Chris and I had closed out much of the world around us, and our own relationship was so intense and compelling that I hadn't noticed.  Then came a family rift, the shock of the 2016 election, stagnant book sales and a minor financial reversal, and I was forced to face them without a soul mate, or a hero or a fellow traveler on the shortening road of my life.  And then, I remembered my co-protagonists Will and Daisy whom I had left stranded in London in the midst of a rescue mission of a cleric whose beliefs were inapposite to all they stood for.  During my nearly two year hiatus in my writing, I had forgotten why they'd bothered.

Late this winter I reviewed what I had written in a single setting, knowing I either had to scrap my manuscript and stop fooling myself into thinking I was a writer, or I had to bring Will and Daisy home.  I had no idea which. but it was too cold to paint ceilings or repair damaged walls.  For want of a better alternative,  I began to write myself out of my dilemma, and in doing so, I interjected hints of the romance missing from life into the story.   I am not a romance writer,  If I were, I would have been thrilled with my creation, but the orthodox historian that is my alter ego had trouble dealing with it. After all. my fugitive was a well-known Jesuit, and in the words of one of my principal characters, 'the Church cannot tolerate another Luther.'  Who was I, a lapsed Episcopalian turned agnostic, to even consider the Jesuit John Gerard might have had more than a desire to follow his colleagues into martyrdom keeping him in England?

Out of frustration, I closed my Word processor and went back to Google's scholarly sub-site and my personal research library. The Jesuit's own work, The Autobiography of a Hunted Priest, skirted the tensions in his personal life with finesse, but then, his ultimate sponsor was the Vatican. Other sources suggested I may have uncovered a historical truth. Perhaps John Gerard did not wish to be rescued.  I relaxed and let Daisy and Will solve the mystery, and they engaged Will Shakespeare and the notable Vaux family of Harrowden to help.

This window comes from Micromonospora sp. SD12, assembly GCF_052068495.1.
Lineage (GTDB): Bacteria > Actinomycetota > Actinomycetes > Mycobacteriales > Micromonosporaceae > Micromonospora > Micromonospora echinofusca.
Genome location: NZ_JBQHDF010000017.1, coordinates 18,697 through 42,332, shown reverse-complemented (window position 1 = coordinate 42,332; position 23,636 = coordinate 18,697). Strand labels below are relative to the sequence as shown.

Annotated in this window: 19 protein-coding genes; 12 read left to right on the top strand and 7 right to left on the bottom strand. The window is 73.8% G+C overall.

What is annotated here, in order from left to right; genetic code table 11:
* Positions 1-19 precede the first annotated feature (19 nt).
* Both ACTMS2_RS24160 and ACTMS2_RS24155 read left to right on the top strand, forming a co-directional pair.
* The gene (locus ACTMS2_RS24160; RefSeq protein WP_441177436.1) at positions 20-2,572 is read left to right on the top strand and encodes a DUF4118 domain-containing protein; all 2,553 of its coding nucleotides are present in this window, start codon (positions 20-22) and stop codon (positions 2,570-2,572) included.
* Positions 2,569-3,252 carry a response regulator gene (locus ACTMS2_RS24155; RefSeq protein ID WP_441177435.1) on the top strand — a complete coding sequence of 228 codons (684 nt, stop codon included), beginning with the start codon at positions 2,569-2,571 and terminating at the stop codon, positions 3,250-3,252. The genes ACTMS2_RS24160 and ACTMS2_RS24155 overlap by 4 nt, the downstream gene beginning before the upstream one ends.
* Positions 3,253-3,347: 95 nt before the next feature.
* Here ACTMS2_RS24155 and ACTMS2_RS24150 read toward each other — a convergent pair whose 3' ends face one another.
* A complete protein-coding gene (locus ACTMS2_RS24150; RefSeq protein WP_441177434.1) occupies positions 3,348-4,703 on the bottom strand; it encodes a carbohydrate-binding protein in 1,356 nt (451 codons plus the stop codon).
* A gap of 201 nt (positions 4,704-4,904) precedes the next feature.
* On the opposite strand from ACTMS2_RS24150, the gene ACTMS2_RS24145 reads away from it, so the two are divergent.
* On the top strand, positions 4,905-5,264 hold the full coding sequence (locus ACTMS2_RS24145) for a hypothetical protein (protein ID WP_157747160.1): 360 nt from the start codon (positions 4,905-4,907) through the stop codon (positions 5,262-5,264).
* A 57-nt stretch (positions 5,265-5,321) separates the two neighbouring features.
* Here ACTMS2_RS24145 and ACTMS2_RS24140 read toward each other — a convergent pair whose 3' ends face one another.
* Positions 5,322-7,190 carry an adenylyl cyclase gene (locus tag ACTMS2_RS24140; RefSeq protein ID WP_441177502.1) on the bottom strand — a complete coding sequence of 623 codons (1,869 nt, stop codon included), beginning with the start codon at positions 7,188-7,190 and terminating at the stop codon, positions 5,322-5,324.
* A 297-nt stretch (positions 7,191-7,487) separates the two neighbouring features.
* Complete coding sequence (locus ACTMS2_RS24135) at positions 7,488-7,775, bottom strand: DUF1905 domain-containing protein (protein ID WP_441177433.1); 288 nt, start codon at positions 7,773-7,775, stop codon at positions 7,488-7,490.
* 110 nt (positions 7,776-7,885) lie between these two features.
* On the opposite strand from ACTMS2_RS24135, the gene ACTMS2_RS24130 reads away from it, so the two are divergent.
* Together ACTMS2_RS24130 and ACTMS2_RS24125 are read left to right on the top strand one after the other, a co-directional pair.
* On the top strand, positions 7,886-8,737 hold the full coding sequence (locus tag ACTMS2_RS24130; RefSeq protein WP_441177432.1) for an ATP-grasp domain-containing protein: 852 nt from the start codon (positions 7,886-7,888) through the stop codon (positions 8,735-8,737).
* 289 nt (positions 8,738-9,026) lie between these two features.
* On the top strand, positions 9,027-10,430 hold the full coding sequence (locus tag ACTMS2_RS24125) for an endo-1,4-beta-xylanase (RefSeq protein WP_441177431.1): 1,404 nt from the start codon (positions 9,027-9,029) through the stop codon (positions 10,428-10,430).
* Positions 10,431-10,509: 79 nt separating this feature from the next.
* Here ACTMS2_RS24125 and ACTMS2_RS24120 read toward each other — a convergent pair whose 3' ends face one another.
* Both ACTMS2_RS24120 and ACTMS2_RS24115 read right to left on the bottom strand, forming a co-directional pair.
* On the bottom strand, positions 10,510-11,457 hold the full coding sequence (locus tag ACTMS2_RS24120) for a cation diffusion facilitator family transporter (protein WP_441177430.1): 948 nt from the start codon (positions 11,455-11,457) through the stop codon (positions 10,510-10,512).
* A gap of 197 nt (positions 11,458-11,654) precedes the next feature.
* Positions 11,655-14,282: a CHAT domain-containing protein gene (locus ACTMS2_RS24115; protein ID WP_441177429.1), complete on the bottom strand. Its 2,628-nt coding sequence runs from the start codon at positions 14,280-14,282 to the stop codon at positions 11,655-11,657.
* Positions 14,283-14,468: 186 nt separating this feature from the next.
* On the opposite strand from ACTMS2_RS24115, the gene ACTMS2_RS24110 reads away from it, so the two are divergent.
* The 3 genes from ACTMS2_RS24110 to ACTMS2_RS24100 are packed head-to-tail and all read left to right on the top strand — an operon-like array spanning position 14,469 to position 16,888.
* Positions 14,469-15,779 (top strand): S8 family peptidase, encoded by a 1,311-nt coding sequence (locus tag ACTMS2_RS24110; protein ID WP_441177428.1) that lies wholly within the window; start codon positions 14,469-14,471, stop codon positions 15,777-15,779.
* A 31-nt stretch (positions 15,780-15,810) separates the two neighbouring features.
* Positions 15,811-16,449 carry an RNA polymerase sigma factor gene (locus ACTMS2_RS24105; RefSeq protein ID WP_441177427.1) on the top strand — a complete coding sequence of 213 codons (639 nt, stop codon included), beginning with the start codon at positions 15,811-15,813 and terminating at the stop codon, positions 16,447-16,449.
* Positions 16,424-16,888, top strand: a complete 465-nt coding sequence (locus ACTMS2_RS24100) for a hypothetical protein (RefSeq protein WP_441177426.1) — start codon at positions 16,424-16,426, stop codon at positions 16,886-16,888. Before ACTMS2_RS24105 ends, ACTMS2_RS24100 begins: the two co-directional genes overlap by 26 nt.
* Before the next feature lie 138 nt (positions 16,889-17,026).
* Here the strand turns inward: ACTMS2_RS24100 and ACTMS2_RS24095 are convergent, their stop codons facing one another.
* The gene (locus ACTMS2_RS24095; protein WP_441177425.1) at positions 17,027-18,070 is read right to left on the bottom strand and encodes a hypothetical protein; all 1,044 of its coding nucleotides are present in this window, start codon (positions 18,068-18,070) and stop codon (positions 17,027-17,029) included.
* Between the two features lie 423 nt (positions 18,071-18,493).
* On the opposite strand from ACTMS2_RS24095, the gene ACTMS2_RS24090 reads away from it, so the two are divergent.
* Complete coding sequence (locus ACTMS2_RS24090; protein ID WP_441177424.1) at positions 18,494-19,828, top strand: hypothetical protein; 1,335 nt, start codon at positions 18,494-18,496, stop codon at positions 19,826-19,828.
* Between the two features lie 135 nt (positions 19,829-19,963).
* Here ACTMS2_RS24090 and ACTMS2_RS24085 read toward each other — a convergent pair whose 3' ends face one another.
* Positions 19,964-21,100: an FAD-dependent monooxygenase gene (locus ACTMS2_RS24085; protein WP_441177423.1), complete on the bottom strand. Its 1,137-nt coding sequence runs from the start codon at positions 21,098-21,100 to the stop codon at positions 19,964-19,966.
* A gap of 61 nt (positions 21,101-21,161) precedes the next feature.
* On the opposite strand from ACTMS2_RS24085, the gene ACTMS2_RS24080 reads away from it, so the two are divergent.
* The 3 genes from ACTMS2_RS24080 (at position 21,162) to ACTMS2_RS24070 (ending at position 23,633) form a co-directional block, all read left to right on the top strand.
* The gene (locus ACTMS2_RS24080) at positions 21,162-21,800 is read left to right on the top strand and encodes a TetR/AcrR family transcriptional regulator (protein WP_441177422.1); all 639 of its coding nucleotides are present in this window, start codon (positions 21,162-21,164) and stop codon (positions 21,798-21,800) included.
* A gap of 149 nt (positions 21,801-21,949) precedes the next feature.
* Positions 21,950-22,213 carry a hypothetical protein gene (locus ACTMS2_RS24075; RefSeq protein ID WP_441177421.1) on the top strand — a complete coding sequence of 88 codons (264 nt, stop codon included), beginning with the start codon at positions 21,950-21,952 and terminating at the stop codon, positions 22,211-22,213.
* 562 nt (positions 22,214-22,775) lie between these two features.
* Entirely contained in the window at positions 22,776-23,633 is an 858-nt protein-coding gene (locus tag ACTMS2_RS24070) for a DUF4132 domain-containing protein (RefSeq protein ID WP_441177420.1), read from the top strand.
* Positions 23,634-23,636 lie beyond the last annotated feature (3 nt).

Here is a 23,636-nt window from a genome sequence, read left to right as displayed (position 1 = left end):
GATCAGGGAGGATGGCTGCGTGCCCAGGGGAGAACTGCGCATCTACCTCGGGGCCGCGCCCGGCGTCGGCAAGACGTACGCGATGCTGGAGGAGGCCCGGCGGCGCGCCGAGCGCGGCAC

My own life is neither better nor worse than it was six months ago.  I still struggle with the American political climate.  I still have walls to paint, flooring to repair, cabinets to resurface.  I am working on a new Bucket List:  I want to travel wherever I need to go to hear Yevgeny Sudbin play Rachmaninoff and I want to sit on the beach at Monterey one last time. I would like to visit the Opera House in Manaus and pretend I am Clarice Starling with emerald studs in my ears and  Dr. Lechter at my side (a romance less likely that the one I shared with Chris, but not by much); but none of those are essential.

This is the week of the Solstice.  Tomorrow the sun will rise beyond a certain notch in the hills above the Combat Center at 29 Palms, and in November, behind a house on a ridge to the Southeast.   At the end of the last millennium, while our son still lived with us, Chris had taken to getting us out of bed early and marching up a dirt trail that leads to the BLM land just beyond the ridge on the border of Joshua Tree National Park.   One of the homeowners had set out a water trough on the wild side of his property and we could see the footprints of the goats and occasional Bighorn sheep that watered there.  While it would be nice to walk that way again, it is an excursion best left to someone with a Jeep.  A knee transplant is not on my Bucket List. More frequent visits from friends and family would be nice but I am neither housebound nor alone. From my patio at sunset, I can look beyond the hills where wild things roam and see all the way to the Borders of Early Modern Scotland.